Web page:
Candice Washington, the founder of the Hyde Park-based nonprofit Brown Books & Paint Brushes, woke up to a gain of 2,000 Instagram followers overnight. The morning after the Black Lives Matter movement swept the nation, parents turned to the Chicago early childhood educator to find out how to talk to their children about what was happening in the world.
Since 2017, Brown Books & Paint Brushes, has been educating young children on African-American culture and healthy racial identity – through art, literacy, social justice and civic engagement programming. The organization’s goal is to teach caring, understanding and empathy.
In response to the racial tension, Washington quickly launched the Free Black Children’s Library Summer Pop-Up Series. These events, held at various neighborhoods throughout the city, provide hundreds of children with free quality children’s books featuring Black authors and illustrators that display an appreciation of Black culture as it relates to race, civic engagement, social justice and human values. All of the books are brand new and sanitized, and the events, which also include food and music, adhere to safe social distancing rules.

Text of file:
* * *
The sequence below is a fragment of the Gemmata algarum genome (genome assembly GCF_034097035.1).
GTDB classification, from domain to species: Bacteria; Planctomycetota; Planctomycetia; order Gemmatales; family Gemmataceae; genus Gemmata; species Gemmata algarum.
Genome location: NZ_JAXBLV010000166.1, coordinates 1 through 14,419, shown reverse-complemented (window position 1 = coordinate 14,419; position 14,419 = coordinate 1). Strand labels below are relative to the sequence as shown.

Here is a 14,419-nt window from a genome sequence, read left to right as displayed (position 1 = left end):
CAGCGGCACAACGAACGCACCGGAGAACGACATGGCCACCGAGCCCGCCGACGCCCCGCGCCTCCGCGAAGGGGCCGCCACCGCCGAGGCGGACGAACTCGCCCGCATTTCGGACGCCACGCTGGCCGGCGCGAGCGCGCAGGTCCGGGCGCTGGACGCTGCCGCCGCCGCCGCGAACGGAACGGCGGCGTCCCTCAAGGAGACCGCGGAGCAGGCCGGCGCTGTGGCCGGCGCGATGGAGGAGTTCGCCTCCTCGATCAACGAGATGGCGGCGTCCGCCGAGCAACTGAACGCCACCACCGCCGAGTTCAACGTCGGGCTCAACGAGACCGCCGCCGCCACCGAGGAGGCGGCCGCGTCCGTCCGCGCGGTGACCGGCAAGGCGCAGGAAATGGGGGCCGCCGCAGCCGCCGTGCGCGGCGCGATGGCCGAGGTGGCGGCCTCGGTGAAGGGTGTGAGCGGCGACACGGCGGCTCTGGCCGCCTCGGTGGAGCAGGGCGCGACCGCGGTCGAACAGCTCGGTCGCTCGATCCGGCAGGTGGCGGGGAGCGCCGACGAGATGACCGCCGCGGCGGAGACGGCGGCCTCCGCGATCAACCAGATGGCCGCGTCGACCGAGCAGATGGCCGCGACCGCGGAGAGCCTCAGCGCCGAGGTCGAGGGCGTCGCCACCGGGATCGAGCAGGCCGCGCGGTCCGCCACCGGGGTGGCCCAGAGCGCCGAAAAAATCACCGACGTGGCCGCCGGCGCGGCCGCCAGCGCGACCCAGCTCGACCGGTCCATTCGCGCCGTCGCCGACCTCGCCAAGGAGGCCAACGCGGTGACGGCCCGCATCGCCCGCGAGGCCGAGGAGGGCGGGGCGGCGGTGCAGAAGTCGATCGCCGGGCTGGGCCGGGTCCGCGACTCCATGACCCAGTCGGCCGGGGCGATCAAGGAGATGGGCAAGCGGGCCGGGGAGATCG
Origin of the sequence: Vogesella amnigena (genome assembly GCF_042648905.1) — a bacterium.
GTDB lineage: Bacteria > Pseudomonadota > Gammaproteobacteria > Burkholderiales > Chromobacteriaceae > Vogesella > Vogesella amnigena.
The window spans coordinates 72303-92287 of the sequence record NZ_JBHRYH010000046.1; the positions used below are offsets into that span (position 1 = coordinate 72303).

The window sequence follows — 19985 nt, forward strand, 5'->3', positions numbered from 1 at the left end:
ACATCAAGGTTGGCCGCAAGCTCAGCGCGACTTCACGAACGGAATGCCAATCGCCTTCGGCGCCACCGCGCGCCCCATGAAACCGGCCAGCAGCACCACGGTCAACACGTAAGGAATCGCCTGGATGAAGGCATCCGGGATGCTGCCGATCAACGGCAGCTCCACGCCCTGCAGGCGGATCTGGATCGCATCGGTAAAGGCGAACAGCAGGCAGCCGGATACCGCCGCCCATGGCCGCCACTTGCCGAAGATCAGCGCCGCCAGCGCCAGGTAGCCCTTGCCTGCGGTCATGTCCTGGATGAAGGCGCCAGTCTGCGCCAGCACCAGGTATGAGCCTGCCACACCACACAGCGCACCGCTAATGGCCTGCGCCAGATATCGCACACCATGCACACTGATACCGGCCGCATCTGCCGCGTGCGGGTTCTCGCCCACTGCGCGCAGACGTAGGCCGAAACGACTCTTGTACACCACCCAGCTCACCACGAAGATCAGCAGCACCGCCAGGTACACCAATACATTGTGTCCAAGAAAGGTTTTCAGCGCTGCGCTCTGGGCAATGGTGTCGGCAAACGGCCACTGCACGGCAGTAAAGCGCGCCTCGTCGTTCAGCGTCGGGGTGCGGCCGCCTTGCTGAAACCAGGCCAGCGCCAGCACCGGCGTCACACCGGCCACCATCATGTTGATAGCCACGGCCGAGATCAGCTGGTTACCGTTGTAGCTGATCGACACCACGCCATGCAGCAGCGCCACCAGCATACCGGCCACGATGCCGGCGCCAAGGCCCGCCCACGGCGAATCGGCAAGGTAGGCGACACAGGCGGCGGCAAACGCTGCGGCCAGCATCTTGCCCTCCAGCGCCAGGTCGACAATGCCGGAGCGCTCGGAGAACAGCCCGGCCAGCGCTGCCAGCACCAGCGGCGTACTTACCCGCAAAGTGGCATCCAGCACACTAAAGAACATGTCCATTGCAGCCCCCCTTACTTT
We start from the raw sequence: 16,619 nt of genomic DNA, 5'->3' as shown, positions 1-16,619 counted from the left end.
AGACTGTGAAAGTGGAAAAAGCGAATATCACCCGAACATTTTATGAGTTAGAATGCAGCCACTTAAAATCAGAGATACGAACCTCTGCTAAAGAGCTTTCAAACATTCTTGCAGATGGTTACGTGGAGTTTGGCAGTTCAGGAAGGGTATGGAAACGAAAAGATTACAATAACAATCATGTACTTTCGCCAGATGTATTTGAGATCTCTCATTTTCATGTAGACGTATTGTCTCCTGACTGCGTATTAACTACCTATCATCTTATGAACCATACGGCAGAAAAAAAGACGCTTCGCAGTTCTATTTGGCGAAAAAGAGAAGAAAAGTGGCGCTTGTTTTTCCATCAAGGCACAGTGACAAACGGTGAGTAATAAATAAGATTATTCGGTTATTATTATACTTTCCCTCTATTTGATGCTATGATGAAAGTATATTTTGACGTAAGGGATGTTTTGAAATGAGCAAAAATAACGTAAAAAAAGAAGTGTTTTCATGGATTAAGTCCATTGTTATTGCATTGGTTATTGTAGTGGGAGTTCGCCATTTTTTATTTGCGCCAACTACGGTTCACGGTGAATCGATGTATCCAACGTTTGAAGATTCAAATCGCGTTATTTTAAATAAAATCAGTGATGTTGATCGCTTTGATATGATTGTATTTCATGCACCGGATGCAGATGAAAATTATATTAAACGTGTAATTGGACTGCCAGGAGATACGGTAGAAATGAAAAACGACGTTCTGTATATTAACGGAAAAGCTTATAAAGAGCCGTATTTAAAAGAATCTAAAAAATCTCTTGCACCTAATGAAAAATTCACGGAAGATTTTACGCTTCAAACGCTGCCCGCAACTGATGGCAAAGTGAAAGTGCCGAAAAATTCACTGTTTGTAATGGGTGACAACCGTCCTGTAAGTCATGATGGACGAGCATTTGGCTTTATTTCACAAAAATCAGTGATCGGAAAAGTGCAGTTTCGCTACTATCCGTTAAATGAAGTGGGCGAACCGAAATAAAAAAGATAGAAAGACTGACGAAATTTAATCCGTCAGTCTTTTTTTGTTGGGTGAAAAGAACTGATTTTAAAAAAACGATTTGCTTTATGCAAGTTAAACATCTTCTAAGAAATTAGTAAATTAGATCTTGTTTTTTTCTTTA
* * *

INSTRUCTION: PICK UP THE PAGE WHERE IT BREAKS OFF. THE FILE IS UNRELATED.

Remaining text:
“This is a touchy, sensitive subject for everyone,” says Washington. “I believe you need to start the conversation with a book. So many of these books depict an appreciation of African American culture and universal human values.”
Washington says the events are designed for children of all races.
“It has been such a big relief to see people get behind the Black Lives Matter Movement,” says Washington. “When I talk to people at these events, they didn’t know that these incidents have been happening for so long.”
Every child, Washington says, should have a few Coretta Scott King award-winning books in their at home library collection. This book award honors outstanding African American authors and illustrators of books for children and young adults that demonstrate an appreciation of African American culture and universal human values.
Washington believes we need to learn about each other, and we can start doing it by reading books to our children.
“Once we do, it creates a world of understanding so we can have more empathy and kindness to one another,” she says. “We need to start with younger children. Let’s teach them right now – through books – that diversity is a second language.”
Follow Brown Books & Paint Brushes on Instagram for upcoming pop-up events. Those interested in donating money or books to support the Free Black Children’s Library Summer Pop-Up Series can visit their website.
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This article also appeared in Chicago Parent’s August 2020 magazine.